Competitions are everywhere. Whether you are trying to get a job, grow your subscribers, raise funding, or get a new gig—you are part of a competition.
Your ultimate goal is to build a monopoly, and get out of the competition. Google has a monopoly in search. WhatsApp has a monopoly in messaging. But none of them were monopolies straight out of the box. In order to build a monopoly, you have to start out by being aware of the competition.
Whenever there’s a finite resource, there’s competition. It’s not important to lose your sleep over that, but it would be foolish to ignore it. Knowing where you are standing is important, because that helps you find leverage, and build a specific strategy.
The first step is to identify what kind of competition you are in. DuckDuckGo is in direct competition with Google and Bing in the search engine market. At work, you are in direct competition with your peers for the next promotion. In the job searching market, you are in direct competition with every other candidate.
Learn the criteria of winning early on so that you can identify your leverage. In competitive exams, scoring high is the only criteria—so you should know all the tricks required to get correct answers faster than others. But you also have personal strengths such as ability to study longer hours, or learn new things quickly. Coupling your strengths with the winning criteria gives you leverage. It’s impossible to copy that.
Similarly, while raising money, winning criteria—such as business growth, good unit economics, and a resourceful team—when coupled with your product’s USP, gives you leverage.
Once you identify the criteria, devise multiple strategies to attain it. For example, the project management app Basecamp finds new customers via their strong brand, word of mouth, the team’s opinionated tweets and articles, and the wildly successful books written by the founders. If one channels fails, another can kick in. This is indispensable in the early days of a startup.
No matter which competition you are in, others have cracked it multiple times. Try to learn from them. IIT entrance exams are hard, but thousands of students have cracked them year after year. Their advice can be found on various online forums, coaching classes, personal interviews, and YouTube videos. Even if your business is a first mover, there will be similar businesses in adjacent domains. Airbnb was a category of its own, but they had the hotel/resort business and the travel industry to learn from.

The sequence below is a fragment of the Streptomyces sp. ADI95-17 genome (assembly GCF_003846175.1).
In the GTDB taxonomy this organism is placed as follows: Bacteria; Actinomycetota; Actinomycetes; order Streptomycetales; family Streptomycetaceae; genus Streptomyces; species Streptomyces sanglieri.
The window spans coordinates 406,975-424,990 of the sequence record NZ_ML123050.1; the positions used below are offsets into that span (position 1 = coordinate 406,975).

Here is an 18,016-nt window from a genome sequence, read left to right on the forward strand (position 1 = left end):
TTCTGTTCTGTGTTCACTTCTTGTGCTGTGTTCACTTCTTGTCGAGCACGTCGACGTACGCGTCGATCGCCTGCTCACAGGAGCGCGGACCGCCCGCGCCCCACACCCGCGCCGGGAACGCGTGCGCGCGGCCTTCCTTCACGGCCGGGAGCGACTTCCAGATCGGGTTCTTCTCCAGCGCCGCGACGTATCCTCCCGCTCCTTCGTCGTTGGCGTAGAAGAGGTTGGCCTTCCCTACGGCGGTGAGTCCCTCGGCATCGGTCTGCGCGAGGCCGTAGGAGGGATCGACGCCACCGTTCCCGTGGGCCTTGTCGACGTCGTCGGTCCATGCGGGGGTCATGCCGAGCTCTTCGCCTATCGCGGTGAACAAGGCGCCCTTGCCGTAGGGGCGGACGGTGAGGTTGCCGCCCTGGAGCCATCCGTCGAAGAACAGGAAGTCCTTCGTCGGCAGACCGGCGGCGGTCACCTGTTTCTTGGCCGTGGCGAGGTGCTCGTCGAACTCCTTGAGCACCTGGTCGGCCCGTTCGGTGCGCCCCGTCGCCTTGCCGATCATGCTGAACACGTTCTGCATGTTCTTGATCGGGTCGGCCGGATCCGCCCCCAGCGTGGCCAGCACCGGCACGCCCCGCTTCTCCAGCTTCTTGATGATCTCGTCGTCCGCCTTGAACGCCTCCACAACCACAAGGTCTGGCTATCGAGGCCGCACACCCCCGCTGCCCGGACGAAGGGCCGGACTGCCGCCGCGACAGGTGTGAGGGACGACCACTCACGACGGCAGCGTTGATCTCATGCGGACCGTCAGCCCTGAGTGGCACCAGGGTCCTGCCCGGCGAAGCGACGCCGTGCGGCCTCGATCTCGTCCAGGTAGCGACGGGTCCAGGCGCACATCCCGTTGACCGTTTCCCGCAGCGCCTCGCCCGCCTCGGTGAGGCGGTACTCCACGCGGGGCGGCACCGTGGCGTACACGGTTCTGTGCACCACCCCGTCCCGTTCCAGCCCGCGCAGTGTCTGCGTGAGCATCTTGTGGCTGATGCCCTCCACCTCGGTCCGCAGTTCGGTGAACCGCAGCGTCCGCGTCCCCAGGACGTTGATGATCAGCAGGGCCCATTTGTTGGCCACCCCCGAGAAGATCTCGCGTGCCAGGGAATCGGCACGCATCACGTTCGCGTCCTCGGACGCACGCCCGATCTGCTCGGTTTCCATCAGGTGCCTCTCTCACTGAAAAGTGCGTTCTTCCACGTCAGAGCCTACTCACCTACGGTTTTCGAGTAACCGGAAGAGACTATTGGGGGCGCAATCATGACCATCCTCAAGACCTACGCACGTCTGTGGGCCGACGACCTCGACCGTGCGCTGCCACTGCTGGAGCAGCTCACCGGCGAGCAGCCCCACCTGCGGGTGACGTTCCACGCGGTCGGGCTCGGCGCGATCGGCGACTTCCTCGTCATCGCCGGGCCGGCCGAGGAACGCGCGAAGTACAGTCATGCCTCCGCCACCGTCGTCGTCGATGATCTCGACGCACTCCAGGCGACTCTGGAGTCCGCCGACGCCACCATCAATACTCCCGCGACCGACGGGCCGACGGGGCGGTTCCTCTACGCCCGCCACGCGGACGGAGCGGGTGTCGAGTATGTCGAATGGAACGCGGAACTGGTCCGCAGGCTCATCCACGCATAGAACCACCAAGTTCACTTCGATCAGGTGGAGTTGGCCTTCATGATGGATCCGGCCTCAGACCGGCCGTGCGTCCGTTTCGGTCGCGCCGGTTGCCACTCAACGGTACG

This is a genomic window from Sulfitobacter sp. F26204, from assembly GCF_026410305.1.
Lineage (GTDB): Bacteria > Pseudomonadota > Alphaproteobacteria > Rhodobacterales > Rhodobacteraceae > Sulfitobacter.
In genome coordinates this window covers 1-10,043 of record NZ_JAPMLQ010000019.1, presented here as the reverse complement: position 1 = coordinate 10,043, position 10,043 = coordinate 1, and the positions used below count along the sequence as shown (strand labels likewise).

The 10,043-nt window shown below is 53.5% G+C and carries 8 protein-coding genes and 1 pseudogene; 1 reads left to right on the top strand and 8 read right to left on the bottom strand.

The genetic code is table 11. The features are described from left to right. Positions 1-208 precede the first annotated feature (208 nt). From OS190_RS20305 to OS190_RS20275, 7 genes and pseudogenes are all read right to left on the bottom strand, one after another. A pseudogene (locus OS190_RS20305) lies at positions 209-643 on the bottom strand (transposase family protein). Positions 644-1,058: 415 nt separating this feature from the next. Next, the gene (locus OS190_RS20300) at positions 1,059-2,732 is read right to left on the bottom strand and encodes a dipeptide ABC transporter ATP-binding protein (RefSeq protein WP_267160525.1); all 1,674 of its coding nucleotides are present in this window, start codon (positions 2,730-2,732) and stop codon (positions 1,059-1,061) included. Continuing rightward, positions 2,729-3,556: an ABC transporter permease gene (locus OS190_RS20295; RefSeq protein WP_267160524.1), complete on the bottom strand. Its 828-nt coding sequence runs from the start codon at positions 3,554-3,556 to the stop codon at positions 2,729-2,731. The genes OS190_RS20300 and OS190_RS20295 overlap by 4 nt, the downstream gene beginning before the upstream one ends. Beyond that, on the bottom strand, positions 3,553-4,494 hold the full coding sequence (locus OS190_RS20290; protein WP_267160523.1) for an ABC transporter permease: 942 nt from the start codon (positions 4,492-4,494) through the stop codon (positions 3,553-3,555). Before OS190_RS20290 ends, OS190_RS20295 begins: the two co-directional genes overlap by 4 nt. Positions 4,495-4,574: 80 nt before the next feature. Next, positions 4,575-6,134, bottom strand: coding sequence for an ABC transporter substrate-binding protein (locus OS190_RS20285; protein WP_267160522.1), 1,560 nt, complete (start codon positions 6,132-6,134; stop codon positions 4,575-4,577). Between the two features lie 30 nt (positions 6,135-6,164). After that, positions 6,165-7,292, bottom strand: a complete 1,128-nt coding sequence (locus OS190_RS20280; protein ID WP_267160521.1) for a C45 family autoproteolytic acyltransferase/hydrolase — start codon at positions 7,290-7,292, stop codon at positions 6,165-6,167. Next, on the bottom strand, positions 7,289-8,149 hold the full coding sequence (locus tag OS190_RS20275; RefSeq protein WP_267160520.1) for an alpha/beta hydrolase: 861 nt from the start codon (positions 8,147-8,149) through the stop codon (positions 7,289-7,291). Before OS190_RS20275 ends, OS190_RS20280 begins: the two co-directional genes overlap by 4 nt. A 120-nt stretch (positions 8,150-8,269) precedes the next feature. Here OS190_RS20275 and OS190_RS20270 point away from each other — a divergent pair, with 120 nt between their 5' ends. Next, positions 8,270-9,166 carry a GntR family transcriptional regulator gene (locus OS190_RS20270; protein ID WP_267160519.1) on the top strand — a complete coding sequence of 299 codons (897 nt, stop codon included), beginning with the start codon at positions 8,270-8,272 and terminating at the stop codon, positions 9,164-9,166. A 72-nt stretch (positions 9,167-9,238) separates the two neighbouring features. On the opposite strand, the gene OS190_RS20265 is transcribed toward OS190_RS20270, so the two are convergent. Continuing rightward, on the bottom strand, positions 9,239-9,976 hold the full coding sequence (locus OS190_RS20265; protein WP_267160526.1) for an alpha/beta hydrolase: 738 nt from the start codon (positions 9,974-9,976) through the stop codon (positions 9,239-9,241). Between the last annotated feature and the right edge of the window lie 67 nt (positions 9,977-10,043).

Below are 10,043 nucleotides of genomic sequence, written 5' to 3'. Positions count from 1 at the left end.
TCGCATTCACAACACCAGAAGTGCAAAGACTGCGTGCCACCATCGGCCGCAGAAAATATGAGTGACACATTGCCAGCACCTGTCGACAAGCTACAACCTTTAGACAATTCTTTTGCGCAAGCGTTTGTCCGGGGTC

But no matter how good you are, you will not win all the competitions. In India, hundreds of thousands appear for the Civil Services Examination every year. Only a fraction gets in. It’s natural to feel discouraged when you don’t make it. Here are these gatekeepers to your future, and they don’t think you are cut out for the job. It’s bound to hurt! Howard Schultz was turned down 242 times for a loan to start Starbucks. Walt Disney’s theme park idea was trashed 302 times. It sucked for them as well. But there are a few lessons here.
The first lesson is that the gatekeepers—your bosses, startup accelerators, VC funds, entrance exam conductors—are imperfect. All of them are doing their best with incomplete information. They are bound to make mistakes.
The second lesson is that a No for now is not a No forever. If you didn’t get into one startup accelerator, you can apply in another one. If you don’t get this time, you can apply next time. It’s not over!
Take a No is a Maybe. Especially when there’s a human involved. If you didn’t get that promotion, you can have a chat with your boss, and see if you can turn things around. If that VC rejects your presentation deck, send them a video instead. People have biases. Exploit them.
When things don’t work, you are likely to feel that the world is against you; that the game is rigged. Truth be told, the game is rigged. It has always been, and isn’t changing anytime soon. Many people choose to ignore the competition, and stop playing the game. That may save them temporarily from pain, but won’t solve the problem. You are in the game, even if you ignore the competition.
The counterintuitive advice is to be aware of the competition you are in, without losing your sleep over it. Because if you play it well, the odds maybe in your favour. But if you don’t, you will lose.